Friday, October 31, 2008

Halloween Movie Picks from Women in Crime Ink

by Vanessa Leggett

It's that time of year. For kids, Halloween night means dressing up and venturing out for candy. For party-pooped adults, it means dressing down, staying in, and watching a scary movie.

If you don't like scary movies, you're not alone. Neither does our Texas prosecutor, Kelly Siegler, who put it more bluntly: "I hate scary shows."

And it's little wonder. Like other criminal justice professionals who write for WCI, Kelly might be one of those who look to movies for escape from the real-life horror she encounters day in and day out. Right now, watching a scary movie would be last on Kelly's to-do list. Our "prosecutor for hire" is in the middle of a capital murder trial, where a film of a game warden's shooting death is wearing like the Zapruder reel.

Sounds Like Halloween

If, like Kelly, you don't spend your free time watching scary movies, but your significant other does . . . don't count on shutting your eyes to keep from jumping out of your skin. Usually it's what we can't see that's more frightening—the closed closet door . . . the lengthening shadow of something around the corner . . . the creaking floorboard. . . . Sounds, in fact, can be more frightening than anything seen or suggested on-screen. It only takes two notes from an oboe in JAWS to send chills along the spine . . . or shower sounds and a few strains from the violins of Psycho . . . or a phone's shrill ring, as in When a Stranger Calls and on the other end of the line the killer breathes "Have you checked the children? . . . "

Most of us here at Women in Crime Ink enjoy scary movies, and we like to watch with our eyes open. For Halloween, we polled our contributors for their favorites.

Our Favorite Classics

Every Halloween, Donna Weaver looks forward to her annual dose of Arsenic and Old Lace. Two of Diane Dimond's favorite classics: What Ever Happened to Baby Jane? and Rosemary's Baby. Scary-movie lover Tina Dirmann highlighted Wait Until Dark among several others. And Stacy Dittrich gave Burnt Offerings as her favorite scary movie, while Pat Brown picked The Haunting of Hill House.

"I always thought Shirley Jackson wrote the creepiest stories—more mentally creepy than physically," said profiler Pat, who recalled "the part in The Haunting where the walls are going 'boom, boom' and one woman tells the other to hold her hand until it stops and then, when the noise ceases, she opens her eyes and realizes the other woman is sleeping in a bed all the way across the room . . . eeowww."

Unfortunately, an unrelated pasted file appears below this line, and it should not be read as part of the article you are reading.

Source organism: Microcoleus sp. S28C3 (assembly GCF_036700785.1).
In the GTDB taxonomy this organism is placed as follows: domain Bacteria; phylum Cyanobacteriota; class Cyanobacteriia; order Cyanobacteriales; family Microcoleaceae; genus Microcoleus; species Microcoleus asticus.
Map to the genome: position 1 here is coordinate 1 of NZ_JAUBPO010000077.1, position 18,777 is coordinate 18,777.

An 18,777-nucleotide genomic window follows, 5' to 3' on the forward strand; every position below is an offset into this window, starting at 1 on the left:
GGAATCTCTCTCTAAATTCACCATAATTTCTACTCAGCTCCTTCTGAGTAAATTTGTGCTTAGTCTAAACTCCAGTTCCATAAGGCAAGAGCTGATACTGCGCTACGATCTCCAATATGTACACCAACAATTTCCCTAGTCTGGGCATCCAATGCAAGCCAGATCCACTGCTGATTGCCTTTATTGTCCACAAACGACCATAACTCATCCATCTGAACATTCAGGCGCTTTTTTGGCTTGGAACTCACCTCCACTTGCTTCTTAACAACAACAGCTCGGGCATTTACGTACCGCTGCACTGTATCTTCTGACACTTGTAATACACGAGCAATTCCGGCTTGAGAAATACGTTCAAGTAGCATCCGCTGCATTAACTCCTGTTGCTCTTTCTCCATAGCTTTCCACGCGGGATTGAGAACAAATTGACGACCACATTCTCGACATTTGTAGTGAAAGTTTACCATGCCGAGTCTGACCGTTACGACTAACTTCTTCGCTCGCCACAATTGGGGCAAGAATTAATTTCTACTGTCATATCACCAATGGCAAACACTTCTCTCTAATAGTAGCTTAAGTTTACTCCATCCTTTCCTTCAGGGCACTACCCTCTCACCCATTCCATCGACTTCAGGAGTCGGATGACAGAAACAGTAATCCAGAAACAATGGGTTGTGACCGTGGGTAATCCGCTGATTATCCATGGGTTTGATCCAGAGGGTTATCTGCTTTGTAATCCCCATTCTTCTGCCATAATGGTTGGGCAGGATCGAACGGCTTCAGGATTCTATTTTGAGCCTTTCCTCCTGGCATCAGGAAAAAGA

No one could argue with Pat that "anything Hitchcock" is scary. Pat liked The Birds while Diane Fanning cited Rear Window as a favorite. Fanning also mentioned "An Unlocked Window," from the TV series "Alfred Hitchcock Presents." That episode is about a killer on the loose, a man who slips into the cellar window of a medical ward and poses as a female nurse. "That still gives me shivers," Diane said. The chill factor might have been spiked by the set, which was the same house used in Psycho. The Master of Suspense enjoyed tapping into the collective unconscious; he understood the timelessness of terror. Tina Dirmann rents Psycho every year.

Scariest of Them All

But the "scariest movie ever," according to Tina, is The Exorcist. I agreed, as did Connie Park and Cynthia Hunt. The film was based on the William Peter Blatty novel of the same title. Blatty wrote the book and Oscar-winning screenplay, drawing inspiration from actual exorcisms he'd studied, especially the documented exorcism of a 14-year-old boy in 1949. Actress Linda Blair was cast at the same age. (She is probably still in therapy from that childhood role from Hell.) Because of death threats after the film's release, the young actress had to hire bodyguards.

What made The Exorcist, so scary? Perhaps surprisingly for a "supernatural movie"—its realism, thus the threats against the life of an actress whose lines came from a script, not from possession.

"Nothing is scarier," said Cynthia, "than the reality that there is a demonic spirit world that exists alongside us and that the enemy, Satan, is constantly trying to defeat, infect, and destroy everything that is good."

Fear Factor

A modernized battle between Good and Evil can be found in the 1991 remake of the '60s Gregory Peck classic Cape Fear, which was Katherine Scardino's favorite. It's no mystery our defense attorney found this film scary, since the movie depicts a realistic nightmare of every criminal advocate: A vengeful client who blames his lawyer for a stiff sentence. In Cape Fear, an attorney breaches professional ethics by purposely offering a less-than-zealous defense to a vicious rapist, who, upon his release from prison, stalks the lawyer and his family, targeting the attorney's teenage daughter. . . . Equally afraid of a predator's release would be the D.A. who put him away, so it's no surprise that Cape Fear was also a top pick of our sex-crimes prosecutor, Robin Sax. The 1991 version of Cape Fear was a popular choice among several contributors, including Kathryn Casey. (Other thriller picks: Jagged Edge from Robin Sax, and Andrea Campbell recommends Fallen.)

A number of us found favorites in movie adaptations of novels by Stephen KingCarrie, Misery, and Michele McPhee's favorite, The Shining. Who can forget Jack Nicholson as a madman driving an ax through a bathroom door, announcing "Heeeeerz Johnny!"